Our attention then turned to the release mechanism; the bell housing was thoroughly cleaned to free all grease, dirt and old friction fibres from the previous clutch, and then the release fork was removed and inspected for cracks or wear.

The new release bearing was clipped into the fork and then operation of the release mechanism was tested for smoothness, before grease was lightly applied onto the input shaft. The transmission was now ready to be refitted to the engine.

The gearbox was refitted to the engine using some of the retaining bolts to hold it in place, followed by the gearbox-mounting bracket. The engine was raised using the support brace and put back into position, before the gearbox mountings were refitted. The driveshafts, suspension joints and wheels were then fitted – ensuring all fixings were tightened to manufacturer specification.

Working from the top of the gearbox, the gearbox mounting was refitted and the engine brace was removed. The starter motor and wiring harness for the reverse lamp switch were also refitted, and the gear selector levers reassembled. The clutch slave cylinder, selector cables, air filter and the battery were reconnected. The clock and the one-touch window operation were reset. The clutch operation was then tested, before a full road test was carried out. The clutch fault was fixed – proven by very smooth pedal ‘feel’ and operation.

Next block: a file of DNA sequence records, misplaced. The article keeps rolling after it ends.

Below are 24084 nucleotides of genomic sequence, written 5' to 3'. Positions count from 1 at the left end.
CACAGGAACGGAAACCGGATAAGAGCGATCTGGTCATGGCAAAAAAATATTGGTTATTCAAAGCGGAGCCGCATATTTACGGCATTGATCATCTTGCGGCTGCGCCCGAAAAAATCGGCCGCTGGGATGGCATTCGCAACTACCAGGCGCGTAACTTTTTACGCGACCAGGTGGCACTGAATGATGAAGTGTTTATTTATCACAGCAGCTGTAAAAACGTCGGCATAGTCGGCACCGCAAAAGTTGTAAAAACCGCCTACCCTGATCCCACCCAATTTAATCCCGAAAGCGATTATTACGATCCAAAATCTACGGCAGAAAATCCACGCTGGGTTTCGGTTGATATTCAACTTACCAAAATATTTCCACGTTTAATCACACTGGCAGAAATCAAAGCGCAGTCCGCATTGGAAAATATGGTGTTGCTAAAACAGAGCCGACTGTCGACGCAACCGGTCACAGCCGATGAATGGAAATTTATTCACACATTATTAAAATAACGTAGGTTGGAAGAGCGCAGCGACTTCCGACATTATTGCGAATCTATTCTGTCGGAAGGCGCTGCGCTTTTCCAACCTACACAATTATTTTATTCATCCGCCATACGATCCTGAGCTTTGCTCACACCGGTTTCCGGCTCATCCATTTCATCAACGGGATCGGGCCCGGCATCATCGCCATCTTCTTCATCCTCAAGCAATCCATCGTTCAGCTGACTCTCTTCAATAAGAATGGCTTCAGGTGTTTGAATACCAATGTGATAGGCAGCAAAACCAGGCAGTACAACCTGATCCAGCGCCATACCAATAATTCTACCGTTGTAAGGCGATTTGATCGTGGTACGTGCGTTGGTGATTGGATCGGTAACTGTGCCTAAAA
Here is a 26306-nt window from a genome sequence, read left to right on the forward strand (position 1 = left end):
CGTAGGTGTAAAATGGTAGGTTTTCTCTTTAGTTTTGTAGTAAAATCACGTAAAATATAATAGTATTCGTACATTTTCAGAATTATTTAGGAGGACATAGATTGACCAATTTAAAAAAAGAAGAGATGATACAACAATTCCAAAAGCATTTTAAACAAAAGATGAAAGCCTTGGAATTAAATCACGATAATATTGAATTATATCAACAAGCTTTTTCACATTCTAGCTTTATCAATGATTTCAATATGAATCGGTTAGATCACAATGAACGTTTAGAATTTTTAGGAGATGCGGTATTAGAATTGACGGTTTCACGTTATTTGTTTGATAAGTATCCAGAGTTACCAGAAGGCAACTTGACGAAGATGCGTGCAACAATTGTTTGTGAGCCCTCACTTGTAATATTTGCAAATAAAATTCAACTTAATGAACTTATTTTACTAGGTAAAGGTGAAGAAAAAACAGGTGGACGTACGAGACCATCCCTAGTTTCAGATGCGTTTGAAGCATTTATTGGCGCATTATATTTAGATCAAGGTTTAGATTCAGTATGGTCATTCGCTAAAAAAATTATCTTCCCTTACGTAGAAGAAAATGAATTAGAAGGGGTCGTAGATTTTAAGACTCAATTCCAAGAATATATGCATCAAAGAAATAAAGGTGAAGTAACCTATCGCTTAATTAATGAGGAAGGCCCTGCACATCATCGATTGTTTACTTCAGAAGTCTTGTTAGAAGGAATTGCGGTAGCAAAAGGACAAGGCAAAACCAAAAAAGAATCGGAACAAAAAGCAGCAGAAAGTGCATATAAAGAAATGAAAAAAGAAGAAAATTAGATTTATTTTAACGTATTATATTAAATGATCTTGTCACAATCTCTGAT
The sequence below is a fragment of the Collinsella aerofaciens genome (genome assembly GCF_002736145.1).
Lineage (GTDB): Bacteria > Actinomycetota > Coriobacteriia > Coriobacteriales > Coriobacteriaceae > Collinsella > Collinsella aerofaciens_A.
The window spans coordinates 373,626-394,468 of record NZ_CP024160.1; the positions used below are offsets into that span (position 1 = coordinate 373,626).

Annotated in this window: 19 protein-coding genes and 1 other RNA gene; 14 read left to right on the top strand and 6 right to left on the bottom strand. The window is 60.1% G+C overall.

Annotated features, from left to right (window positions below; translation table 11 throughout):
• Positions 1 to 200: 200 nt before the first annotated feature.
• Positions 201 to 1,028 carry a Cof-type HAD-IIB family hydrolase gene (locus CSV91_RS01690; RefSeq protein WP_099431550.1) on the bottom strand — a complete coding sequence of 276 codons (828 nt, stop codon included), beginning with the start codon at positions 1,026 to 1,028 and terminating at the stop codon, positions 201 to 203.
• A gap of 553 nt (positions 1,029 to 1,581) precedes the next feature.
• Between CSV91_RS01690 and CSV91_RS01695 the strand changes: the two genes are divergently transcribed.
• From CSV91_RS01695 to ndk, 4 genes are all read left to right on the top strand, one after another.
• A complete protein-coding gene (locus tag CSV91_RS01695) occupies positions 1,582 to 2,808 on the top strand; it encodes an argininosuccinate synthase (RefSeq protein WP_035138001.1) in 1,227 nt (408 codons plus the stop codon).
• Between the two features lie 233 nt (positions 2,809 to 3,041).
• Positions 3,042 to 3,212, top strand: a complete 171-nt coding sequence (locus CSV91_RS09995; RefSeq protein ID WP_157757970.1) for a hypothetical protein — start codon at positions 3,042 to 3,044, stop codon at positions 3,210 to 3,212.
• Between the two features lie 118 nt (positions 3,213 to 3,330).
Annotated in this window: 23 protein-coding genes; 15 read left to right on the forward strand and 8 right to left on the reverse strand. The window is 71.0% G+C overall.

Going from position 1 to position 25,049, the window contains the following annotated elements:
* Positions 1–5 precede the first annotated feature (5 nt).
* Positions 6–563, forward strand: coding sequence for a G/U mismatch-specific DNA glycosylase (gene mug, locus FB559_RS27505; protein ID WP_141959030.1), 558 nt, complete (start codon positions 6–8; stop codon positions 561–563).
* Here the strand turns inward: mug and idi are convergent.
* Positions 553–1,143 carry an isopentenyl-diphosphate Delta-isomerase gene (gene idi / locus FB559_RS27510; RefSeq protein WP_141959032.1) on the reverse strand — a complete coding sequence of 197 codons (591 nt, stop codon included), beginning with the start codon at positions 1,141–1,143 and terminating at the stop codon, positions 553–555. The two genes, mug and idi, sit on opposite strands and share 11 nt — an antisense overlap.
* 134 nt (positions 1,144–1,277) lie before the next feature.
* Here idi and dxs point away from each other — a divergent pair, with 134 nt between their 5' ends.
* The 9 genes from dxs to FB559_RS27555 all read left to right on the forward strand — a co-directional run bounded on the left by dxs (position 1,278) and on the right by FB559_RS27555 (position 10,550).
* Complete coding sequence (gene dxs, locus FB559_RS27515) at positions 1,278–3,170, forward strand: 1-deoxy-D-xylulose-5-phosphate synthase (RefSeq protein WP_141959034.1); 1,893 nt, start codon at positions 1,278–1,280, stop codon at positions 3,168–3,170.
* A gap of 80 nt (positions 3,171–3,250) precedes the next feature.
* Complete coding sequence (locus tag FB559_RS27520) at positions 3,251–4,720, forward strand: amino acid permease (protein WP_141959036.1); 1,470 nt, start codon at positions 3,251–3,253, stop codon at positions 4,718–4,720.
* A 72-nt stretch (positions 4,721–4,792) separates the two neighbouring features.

The vibration felt throughout the vehicle had gone, demonstrating that the perfectlycoordinated combination of a rigid flywheel and clutch disc (with torsion damper) gives excellent vibration dampening and a high degree of driving comfort. The vibrations generated by the engine are also filtered out (in all driving conditions), noise is reduced and the service life of the clutch is prolonged by means of low-wear clutch linings. This was very much a smart conversion.